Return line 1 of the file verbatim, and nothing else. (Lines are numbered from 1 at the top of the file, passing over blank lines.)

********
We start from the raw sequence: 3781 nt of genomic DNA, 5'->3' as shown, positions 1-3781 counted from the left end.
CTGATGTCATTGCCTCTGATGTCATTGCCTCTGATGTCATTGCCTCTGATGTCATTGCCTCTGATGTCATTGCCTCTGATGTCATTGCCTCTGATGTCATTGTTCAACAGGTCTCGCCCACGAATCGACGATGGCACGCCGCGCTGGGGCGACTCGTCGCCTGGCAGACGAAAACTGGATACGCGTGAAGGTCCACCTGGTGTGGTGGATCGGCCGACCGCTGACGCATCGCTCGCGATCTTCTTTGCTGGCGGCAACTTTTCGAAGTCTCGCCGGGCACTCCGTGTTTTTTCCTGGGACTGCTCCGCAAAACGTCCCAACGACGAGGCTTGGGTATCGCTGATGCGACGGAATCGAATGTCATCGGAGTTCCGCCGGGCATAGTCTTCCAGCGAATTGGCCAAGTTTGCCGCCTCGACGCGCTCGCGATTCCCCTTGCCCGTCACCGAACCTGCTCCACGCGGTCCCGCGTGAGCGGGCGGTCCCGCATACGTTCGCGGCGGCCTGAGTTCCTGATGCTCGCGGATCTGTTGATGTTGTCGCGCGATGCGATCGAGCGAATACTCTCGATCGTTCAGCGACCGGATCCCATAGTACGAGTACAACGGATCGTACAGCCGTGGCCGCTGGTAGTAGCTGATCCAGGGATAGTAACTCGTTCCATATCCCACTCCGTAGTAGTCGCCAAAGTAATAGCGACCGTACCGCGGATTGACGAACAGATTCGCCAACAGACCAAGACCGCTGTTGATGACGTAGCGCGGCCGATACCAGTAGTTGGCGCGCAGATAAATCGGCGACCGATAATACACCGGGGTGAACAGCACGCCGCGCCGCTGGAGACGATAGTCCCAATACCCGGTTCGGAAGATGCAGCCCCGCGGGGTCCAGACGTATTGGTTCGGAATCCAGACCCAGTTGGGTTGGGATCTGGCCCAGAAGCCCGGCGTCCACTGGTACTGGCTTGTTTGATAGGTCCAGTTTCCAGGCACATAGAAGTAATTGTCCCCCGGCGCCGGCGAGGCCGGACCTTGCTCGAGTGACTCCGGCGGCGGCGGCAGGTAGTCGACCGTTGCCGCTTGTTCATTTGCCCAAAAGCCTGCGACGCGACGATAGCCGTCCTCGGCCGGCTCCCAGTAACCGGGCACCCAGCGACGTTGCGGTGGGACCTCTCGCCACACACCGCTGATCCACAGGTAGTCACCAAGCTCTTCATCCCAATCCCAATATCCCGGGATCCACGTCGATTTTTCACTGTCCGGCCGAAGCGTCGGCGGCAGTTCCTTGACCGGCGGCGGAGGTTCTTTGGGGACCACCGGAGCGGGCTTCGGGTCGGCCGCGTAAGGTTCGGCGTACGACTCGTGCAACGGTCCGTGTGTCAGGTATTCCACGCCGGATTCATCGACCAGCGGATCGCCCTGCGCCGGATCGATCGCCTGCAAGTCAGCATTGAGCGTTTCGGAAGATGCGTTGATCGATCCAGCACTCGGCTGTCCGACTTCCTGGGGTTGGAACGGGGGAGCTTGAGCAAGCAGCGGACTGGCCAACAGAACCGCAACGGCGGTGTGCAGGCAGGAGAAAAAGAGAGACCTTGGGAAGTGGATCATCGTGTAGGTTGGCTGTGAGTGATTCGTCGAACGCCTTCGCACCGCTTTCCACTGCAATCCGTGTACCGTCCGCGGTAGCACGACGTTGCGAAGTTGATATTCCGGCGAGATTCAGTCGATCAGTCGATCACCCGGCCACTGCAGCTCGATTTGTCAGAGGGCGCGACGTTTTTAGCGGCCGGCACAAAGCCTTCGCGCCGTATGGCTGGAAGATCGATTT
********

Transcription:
We start from the raw sequence: 3781 nt of genomic DNA, 5'->3' as shown, positions 1-3781 counted from the left end.